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Own Biofilm Found to Protect Salmonella Bacteria

20 January 2014

IRELAND - Once Salmonella bacteria get into a food processing facility and form a biofilm on surfaces, it may be impossible to kill them, according to new research. Salmonella biofilms are incredibly resistant to powerful disinfectants.

Once Salmonella bacteria get into a food processing facility and have an opportunity to form a biofilm on surfaces, it is likely to be extraordinarily difficult, if not impossible, to kill it, according to research published ahead of print in the journal, Applied and Environmental Microbiology.

Researchers from National University of Ireland, Galway conducted a study in which they attempted to kill Salmonella biofilms on a variety of hard surfaces, using three types of disinfectant.

"We found that it was not possible to kill the Salmonella cells using any of the three disinfectants, if the biofilm was allowed to grow for seven days before the disinfectant was applied," said Mary Corcoran, a researcher on the study. Even soaking the biofilms in disinfectant for an hour and a half failed to kill them

The impetus for the study was a European outbreak in which 160 people in 10 countries became ill with gastroenteritis (vomiting and diarrhoea) from the Agona serotype of Salmonella, said Dr Corcoran. That outbreak was traced to meat from a major food-processing facility.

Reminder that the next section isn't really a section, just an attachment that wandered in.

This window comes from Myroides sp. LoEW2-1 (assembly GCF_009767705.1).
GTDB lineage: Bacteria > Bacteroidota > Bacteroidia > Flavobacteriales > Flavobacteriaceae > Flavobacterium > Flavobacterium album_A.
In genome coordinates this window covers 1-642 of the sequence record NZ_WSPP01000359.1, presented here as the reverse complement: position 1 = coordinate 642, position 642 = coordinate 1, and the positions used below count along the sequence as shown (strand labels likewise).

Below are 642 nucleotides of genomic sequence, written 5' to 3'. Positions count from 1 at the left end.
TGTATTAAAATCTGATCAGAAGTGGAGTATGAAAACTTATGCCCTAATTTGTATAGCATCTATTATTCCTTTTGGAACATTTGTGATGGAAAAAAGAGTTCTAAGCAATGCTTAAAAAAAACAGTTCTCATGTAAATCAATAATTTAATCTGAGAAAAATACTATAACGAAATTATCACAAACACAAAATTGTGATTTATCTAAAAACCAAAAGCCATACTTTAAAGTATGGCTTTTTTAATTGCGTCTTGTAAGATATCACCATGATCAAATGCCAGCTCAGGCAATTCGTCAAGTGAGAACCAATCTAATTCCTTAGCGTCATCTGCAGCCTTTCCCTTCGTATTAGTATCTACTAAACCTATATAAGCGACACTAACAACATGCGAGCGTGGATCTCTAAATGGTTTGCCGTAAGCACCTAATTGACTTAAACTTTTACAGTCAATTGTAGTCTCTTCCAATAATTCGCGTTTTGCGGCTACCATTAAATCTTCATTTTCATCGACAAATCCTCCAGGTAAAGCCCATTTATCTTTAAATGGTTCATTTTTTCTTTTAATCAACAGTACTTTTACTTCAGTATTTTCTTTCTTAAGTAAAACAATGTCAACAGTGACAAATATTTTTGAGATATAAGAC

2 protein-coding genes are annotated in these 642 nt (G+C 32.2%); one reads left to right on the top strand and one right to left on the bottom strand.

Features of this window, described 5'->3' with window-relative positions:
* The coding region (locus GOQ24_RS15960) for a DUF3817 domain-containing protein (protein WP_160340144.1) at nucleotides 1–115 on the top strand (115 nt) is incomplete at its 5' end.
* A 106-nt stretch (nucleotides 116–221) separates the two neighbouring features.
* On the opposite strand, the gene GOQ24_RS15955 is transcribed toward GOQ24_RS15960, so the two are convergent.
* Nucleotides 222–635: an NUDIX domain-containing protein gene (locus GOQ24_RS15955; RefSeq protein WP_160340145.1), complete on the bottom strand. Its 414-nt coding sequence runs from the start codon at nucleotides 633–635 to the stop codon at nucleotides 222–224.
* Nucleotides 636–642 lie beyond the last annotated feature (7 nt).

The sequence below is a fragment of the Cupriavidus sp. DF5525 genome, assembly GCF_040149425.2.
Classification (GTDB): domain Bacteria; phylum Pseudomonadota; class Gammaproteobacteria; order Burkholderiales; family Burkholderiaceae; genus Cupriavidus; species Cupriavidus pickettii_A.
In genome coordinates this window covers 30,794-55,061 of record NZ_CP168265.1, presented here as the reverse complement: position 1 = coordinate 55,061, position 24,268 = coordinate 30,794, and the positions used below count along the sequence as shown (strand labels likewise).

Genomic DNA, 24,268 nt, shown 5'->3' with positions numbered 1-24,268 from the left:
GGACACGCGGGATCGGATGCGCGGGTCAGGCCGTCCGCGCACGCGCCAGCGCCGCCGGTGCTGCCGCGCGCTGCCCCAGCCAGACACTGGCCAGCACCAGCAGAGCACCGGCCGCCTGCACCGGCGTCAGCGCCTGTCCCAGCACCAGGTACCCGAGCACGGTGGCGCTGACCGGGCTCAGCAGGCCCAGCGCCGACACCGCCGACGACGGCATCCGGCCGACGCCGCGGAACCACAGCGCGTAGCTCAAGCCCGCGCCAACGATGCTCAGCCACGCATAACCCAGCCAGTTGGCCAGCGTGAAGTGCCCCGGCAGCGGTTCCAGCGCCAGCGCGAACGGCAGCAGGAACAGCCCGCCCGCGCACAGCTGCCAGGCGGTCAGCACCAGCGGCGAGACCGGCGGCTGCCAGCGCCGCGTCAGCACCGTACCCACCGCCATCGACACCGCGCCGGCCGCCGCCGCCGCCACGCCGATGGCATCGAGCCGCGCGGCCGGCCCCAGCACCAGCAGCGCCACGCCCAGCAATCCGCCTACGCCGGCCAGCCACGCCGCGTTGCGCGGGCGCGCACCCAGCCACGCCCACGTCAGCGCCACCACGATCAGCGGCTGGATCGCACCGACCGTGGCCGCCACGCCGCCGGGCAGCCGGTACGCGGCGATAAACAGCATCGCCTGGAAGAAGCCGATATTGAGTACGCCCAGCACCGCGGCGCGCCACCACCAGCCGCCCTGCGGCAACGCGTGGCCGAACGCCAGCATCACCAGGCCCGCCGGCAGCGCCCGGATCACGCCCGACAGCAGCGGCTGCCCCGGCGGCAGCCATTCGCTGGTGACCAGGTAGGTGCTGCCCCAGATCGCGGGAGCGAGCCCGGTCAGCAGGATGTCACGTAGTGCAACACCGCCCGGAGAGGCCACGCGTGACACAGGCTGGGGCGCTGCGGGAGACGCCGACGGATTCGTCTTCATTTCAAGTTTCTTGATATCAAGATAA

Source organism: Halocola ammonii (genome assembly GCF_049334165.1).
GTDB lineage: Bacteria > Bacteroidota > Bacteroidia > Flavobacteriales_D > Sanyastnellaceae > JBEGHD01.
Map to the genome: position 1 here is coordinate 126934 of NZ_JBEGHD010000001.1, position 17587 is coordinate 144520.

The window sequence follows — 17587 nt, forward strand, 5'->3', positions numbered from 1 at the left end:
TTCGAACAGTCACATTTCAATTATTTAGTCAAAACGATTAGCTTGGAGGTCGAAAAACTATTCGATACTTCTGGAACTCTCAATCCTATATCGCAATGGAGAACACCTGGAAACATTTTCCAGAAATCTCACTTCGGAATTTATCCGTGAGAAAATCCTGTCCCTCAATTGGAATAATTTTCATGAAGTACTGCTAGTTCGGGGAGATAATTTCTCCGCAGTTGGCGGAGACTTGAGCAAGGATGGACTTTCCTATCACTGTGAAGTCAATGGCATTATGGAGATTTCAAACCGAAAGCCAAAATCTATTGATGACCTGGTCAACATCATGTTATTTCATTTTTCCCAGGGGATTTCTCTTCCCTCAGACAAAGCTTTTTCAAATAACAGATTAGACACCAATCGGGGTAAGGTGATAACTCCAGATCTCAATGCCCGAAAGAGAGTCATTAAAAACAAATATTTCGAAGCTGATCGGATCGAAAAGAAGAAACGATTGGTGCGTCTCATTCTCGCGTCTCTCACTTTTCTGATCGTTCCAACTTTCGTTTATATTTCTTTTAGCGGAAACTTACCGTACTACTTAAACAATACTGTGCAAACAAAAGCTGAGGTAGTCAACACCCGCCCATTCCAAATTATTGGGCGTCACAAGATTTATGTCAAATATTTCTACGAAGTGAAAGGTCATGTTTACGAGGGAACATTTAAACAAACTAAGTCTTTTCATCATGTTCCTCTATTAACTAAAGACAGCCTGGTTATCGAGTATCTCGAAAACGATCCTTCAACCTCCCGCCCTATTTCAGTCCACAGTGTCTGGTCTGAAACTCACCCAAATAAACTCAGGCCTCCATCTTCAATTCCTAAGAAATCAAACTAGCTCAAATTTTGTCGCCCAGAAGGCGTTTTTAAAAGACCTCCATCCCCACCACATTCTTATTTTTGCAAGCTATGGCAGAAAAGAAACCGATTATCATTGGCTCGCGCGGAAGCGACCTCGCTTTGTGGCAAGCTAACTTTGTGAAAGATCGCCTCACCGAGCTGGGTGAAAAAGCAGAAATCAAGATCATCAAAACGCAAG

She continued: "It seems that Salmonella Agona entered into the environment in the part of the facility where meat that was already cooked was being handled, and it had survived and contaminated the cooked meat."

"We were interested in determining if this particular Salmonella, that caused the outbreak, might have something special about it that makes it better at surviving in the environment of a food processing facility. Was it better at forming a dense biofilm or was it more resistant to disinfectants than other Salmonella?"

This image shows photos of biofilms on surfaces at low magnification (300) and high magnification (3000) using electron microscope.
Photo courtesy of National University of Ireland, Galway

The research uncovered nothing special about that specific strain.

Dr Corcoran said: "We found that all of the types of Salmonella we looked at were able to adopt the specialized biofilm lifestyle on all of the surfaces we looked at, including glass, stainless steel, glazed tile, and plastic, and that the biofilm of Salmonella gets more dense over time, and becomes more firmly attached to the surface."

She warned that food processing facilities must take strict care to keep Salmonella out of the clean areas where cooked foods get further processing and packaged

She added: "People need to question whether disinfectants that are promoted as killing various types of bacteria are really as effective in real life situations where biofilms can form as they are claimed to be based on experiments that do not use biofilms. A lot of the time, the disinfectant may add very little, if anything, to good cleaning and appropriate food handling practices. There is a need for more research to define better methods for killing Salmonella biofilms."

In the US, an estimated million-plus cases of Salmonella occur annually, with 23,000 admitted to hospital and 450 fatalities reported each year, according to the Centers for Disease Control and Prevention.

ThePoultrySite News Desk

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